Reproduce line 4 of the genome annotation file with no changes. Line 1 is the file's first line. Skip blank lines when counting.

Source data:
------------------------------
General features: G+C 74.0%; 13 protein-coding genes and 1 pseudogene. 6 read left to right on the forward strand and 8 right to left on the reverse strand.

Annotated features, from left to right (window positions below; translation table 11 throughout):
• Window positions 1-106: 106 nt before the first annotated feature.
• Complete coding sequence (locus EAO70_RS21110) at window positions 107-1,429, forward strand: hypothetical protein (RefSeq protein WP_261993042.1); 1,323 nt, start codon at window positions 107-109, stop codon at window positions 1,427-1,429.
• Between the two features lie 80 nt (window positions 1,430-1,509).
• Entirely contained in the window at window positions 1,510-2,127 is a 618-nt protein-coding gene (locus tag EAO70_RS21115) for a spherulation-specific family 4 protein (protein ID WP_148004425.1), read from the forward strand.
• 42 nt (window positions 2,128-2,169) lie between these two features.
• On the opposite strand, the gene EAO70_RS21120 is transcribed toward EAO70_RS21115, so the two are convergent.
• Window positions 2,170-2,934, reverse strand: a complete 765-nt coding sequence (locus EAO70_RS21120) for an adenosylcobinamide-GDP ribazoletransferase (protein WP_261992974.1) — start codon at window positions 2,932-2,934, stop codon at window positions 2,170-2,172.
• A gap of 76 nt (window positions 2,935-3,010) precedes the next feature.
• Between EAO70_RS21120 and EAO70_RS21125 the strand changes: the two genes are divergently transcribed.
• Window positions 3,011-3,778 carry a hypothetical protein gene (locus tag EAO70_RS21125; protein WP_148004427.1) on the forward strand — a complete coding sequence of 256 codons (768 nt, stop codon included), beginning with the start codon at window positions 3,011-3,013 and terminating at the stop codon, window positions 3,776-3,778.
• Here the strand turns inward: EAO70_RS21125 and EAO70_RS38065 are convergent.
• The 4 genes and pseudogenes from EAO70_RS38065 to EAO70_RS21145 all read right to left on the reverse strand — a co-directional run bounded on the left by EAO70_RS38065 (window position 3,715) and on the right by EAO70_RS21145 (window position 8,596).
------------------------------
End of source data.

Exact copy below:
• Complete coding sequence (locus EAO70_RS21110) at window positions 107-1,429, forward strand: hypothetical protein (RefSeq protein WP_261993042.1); 1,323 nt, start codon at window positions 107-109, stop codon at window positions 1,427-1,429.